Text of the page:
A combination of funds from one of the city’s other six TIF districts and a transfer from the city’s general fund made up for the shortfall that year.

 

As of April 30, 2017, the First Street Redevelopment TIF District – which expires during the 2024 levy year – has roughly $24.7 million in debt outstanding and owes the city’s general fund roughly $2.1 million. General fund obligations then jumped to nearly $2.8 million in 2018.

 

Surpluses from some of the better performing TIF districts in St. Charles have been paying off previous advances from the general fund when incremental revenue was not sufficient to cover debt service payments. Because of this, there will be a smaller surplus to redistribute to local governments when the TIF districts expire.

 

From the 2016-19 fiscal years, the village of Addison transferred over $3 million into its Town Center TIF from the general fund, Michael Lane TIF and the debt service fund, according to its budget records.

 

John Berley, director of community development for Addison, had said during a 2017 Joint Review Board meeting that some of the projects the Town Center TIF funded included lighting installation, installation of new signage, paving of a parking lot and replacement of a retaining wall. However, there were not a lot of major projects slated for the district.

 

EAV growth

 

Even when TIF stimulates economic development and commercial projects, some districts still don’t experience EAV growth due to the declining value of neglected parcels.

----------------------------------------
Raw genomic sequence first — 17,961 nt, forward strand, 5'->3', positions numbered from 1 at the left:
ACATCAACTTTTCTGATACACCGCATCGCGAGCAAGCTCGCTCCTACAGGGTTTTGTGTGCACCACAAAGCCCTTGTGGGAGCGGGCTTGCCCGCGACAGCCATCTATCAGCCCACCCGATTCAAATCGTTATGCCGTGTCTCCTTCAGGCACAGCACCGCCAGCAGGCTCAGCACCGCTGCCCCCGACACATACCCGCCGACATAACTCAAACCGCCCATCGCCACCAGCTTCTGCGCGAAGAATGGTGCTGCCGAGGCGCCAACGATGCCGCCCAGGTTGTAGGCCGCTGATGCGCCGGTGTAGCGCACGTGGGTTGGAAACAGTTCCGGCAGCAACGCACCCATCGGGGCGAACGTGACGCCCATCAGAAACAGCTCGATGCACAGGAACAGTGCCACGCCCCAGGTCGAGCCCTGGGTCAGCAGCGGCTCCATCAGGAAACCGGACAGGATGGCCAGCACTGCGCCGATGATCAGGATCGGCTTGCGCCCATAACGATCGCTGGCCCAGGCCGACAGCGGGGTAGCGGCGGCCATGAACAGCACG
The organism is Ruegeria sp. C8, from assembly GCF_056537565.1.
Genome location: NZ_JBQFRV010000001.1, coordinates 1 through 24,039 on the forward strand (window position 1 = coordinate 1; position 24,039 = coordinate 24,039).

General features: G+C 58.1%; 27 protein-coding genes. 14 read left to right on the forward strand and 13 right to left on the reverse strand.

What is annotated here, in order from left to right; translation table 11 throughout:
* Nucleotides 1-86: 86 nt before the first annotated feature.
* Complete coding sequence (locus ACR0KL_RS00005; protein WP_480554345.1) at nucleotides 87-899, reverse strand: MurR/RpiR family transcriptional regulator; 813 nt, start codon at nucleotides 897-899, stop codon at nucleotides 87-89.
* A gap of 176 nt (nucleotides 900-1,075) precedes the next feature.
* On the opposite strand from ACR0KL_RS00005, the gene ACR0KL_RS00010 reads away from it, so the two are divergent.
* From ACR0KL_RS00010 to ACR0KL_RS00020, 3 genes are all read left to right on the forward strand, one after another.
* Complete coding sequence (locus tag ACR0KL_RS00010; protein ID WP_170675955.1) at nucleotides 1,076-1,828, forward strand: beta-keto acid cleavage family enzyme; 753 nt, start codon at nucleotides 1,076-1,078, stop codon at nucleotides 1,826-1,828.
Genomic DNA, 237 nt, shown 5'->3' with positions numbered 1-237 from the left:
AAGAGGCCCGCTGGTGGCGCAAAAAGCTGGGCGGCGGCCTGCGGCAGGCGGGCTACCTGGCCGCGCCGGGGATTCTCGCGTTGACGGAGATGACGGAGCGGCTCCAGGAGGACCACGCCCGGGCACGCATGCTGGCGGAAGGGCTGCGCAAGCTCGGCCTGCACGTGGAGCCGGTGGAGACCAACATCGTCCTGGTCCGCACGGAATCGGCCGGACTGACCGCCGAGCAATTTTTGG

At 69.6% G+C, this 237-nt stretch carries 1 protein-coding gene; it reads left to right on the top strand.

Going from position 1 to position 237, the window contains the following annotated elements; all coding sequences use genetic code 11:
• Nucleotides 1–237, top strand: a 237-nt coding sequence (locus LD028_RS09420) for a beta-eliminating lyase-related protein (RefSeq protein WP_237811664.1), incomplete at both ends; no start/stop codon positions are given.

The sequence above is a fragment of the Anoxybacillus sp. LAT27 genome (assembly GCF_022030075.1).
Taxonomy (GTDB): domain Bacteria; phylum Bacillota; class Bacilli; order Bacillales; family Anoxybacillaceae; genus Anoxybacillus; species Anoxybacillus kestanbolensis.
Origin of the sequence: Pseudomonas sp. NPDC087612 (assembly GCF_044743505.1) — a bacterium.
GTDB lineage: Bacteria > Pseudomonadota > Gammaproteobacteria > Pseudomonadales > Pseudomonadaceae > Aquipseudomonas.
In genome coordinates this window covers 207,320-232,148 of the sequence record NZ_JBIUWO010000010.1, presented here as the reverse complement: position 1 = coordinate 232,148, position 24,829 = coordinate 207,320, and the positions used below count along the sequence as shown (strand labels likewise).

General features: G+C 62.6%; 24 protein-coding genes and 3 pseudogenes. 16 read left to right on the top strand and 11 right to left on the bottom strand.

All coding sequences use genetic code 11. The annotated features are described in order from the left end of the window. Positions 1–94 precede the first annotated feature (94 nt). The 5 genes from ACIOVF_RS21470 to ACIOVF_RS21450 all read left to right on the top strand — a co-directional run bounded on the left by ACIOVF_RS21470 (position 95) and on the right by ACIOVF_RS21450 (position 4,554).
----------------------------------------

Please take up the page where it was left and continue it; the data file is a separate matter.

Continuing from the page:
According to McHenry County parcel reports, six active TIF districts in the county contain a majority of parcels that are worth the same or less than when the district was created. In addition, Crystal Lake’s three active TIF districts, Cary’s two TIF district’s and McHenry’s TIF district all reported an EAV for 2018 that was less than the base value of the TIF district.

 

Total TIF increment is calculated on a parcel by parcel basis. Therefore, so long as there is at least one parcel in the TIF district whose EAV is about the base value, the district would still collect property tax revenue even if the overall EAV of the district is lower than the base.

 

Although the EAV of the city’s TIF districts is down, late Crystal Lake Mayor Aaron Shepley told Shaw Media last month that he supported the use of TIF when it’s done responsibly and in a way that helps taxpayers.

 

“Downtown wouldn’t be what it is without it,” Shepley said.

 

But even when EAV is on the rise, TIF districts can still face problems if they can’t entice private investment.

 

Although the EAV of DeKalb’s Central Business District – which makes up most of the city’s downtown area – has roughly tripled since its creation, there has been little outside investment.

 

Instead, local developers like John Pappas have proposed multimillion-dollar residential projects.

 

Pappas’ two upscale apartment projects, Cornerstone DeKalb and Plaza DeKalb, required nearly $5 million in TIF funds. Meanwhile – without outside developers to entice – businesses like O’Leary’s, the House Cafe and Eduardos have closed their doors.

 

Between 2012 and 2018, the city of Braidwood spent nearly $8 million from its TIF district on public projects and TIF transfers. In that same time, the city spent no TIF dollars on private projects.

 

Recession

 

For some TIF districts, poor performance is a matter of bad timing.

 

Overall TIF performance took a steep downtown during the Great Recession.

 

In the collar counties, TIF increment increased by 72% and EAV increased by 85% between 2000 and 2007, according to data from the TIF task force report.

 

But between 2009 and 2013, TIF increment in collar counties dropped by 49% and EAV dropped by 23%.

 

Beach Park created one TIF district in 2006 and three more in 2010 but as of the 2018 fiscal year, none of them reported an EAV above the base value.